26. Face detection

  27. Object detection with local descriptors • Detect keypoints • Calculate local descriptors for each point • Match descriptors for different images • Validate matches with a geometry model

  28. FAST feature detector

  29. Keypoints example

  30. SIFT descriptor David Lowe, 2004

  31. SURF descriptor • 4x4 square regions inside a square window 20*s • 4 values per square region

  32. More descriptors • One way descriptor • C-descriptor, FERNS, BRIEF • HoG • Daisy

  33. Matching descriptors example

  34. Ways to improve matching • Increase the inliers to outliers ratio • Distance threshold • Distance ratio threshold (second to first NN distance) • Backward-forward matching • Windowed matching • Increase the amount of inliers • One to many matching

  35. Random Sample Consensus • Do n iterations until #inliers > inlierThreshold • Draw k matches randomly • Find the transformation • Calculate inliers count • Remember the best solution The number of iterations required ~

  36. Geometry validation

  37. Scaling up • FLANN (Fast Library for Approximate Nearest Neighbors) • In OpenCV thanks to Marius Muja • Bag of Words • In OpenCV thanks to Ken Chatfield • Vocabulary trees • Is going to be in OpenCV thanks to Patrick Mihelich

  38. Projects • Textured object detection • PR2 robot automatic plugin • Visual odometry / SLAM

  39. Textured object detection

  40. Object detection example Iryna Gordon and David G. Lowe, "What and where: 3D object recognition with accurate pose," in Toward Category-Level Object Recognition, eds. J. Ponce, M. Hebert, C. Schmid, and A. Zisserman, (Springer-Verlag, 2006), pp. 67-82. Manuel Martinez Torres, Alvaro ColletRomea, and Siddhartha Srinivasa, MOPED: A Scalable and Low Latency Object Recognition and Pose Estimation System, Proceedings of ICRA 2010, May, 2010.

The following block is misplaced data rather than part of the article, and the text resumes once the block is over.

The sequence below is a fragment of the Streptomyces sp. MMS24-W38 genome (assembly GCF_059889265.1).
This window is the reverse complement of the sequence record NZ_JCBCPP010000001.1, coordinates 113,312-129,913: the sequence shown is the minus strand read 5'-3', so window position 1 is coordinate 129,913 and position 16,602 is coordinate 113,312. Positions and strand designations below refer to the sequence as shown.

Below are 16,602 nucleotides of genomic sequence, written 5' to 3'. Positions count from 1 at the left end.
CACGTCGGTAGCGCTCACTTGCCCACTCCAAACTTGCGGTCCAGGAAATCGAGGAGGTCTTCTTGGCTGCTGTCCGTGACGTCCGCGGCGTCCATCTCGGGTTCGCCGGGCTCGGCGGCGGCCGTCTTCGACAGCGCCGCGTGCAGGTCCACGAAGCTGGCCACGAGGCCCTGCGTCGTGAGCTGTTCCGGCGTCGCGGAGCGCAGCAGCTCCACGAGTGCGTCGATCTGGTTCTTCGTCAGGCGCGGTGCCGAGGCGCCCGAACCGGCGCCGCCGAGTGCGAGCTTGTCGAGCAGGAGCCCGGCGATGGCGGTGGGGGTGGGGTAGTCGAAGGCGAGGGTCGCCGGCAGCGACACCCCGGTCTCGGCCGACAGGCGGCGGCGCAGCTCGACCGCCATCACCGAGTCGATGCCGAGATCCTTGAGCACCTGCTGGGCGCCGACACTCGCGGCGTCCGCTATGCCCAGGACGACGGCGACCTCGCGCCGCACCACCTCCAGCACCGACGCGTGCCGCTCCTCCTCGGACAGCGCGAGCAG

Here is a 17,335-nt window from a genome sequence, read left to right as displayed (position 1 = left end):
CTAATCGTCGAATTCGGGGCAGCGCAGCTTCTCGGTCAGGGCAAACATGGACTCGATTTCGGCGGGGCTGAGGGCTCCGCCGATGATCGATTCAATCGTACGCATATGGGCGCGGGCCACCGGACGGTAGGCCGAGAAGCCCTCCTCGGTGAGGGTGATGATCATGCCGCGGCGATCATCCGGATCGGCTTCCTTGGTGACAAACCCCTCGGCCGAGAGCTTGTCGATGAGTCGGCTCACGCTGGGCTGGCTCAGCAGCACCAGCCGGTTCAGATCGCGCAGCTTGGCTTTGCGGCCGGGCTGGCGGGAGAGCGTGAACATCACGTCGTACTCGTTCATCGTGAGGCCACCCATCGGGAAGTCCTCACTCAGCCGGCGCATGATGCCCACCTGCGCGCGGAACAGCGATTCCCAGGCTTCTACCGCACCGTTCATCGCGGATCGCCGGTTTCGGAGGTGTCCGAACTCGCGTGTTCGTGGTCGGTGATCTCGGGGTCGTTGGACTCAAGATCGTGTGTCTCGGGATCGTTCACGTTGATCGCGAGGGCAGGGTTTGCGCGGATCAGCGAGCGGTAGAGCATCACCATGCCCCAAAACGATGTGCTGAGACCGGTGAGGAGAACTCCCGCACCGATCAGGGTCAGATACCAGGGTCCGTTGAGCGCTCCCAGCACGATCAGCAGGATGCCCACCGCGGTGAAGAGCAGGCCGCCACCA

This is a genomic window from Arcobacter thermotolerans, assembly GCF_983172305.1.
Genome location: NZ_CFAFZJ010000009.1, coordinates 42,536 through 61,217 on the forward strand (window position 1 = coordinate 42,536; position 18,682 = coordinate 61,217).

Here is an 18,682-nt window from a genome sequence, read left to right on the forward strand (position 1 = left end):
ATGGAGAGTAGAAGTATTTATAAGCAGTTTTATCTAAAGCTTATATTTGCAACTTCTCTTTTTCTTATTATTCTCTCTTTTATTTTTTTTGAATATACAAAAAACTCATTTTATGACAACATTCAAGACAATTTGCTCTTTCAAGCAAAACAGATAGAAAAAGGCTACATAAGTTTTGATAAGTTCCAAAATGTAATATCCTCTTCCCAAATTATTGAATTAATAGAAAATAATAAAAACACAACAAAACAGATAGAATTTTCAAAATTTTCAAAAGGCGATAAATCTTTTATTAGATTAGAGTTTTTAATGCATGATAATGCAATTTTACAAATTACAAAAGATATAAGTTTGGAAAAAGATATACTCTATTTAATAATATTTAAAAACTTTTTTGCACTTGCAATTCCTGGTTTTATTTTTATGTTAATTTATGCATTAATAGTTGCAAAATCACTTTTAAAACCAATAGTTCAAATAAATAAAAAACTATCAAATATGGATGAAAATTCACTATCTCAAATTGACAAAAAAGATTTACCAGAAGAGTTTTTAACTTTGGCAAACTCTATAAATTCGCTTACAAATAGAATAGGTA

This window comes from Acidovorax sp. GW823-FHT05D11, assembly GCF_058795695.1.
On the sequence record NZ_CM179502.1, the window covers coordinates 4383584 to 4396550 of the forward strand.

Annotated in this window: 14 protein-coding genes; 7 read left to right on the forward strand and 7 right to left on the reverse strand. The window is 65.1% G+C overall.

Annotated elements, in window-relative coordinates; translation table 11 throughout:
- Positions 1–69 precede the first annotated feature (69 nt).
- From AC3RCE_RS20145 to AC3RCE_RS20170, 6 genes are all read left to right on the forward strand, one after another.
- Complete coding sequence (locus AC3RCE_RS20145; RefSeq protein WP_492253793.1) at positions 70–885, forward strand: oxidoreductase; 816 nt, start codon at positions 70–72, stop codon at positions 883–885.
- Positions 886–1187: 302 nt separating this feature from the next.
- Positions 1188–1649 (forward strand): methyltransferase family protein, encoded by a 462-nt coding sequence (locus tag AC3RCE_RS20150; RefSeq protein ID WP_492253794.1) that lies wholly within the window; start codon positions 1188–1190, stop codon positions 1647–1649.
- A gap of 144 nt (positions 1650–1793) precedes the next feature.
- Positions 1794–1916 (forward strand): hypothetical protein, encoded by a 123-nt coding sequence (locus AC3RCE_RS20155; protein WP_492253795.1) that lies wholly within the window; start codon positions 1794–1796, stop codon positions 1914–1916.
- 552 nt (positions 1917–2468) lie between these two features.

41. Keypoint detection • We are looking for small dark regions • This operation takes only ~10ms on 640x480 image • The rest of the algorithm works only with keypoint regions Itseez Ltd. http://itseez.com

  42. Classification with one way descriptor • Introduced by Hinterstoisser et al (Technical U of Munich, EcolePolytechnique) at CVPR 2009 • A test patch is compared to samples of affine-transformed training patches with Euclidean distance • The closest patch together with a pose guess are reconstructed Itseez Ltd. http://itseez.com

  43. Keypoint classification examples • One way descriptor does the most of the outlet detection job for us. Few holes are misclassified Ground hole Power hole Non-hole keypoint from outlet image Background keypoint Itseez Ltd. http://itseez.com

  44. Object detection • Object pose is reconstructed by geometry validation (using geomertic hashing) Itseez Ltd. http://itseez.com

  45. Outlet detection: challenging cases • Shadows • Severe lighting conditions • Partial occlusions Itseez Ltd. http://itseez.com

  46. PR2 plugin (outlet and plug detection) http://www.youtube.com/watch?v=GWcepdggXsU

  47. Visual odometry

  48. Visual odometry (II)

  49. More fun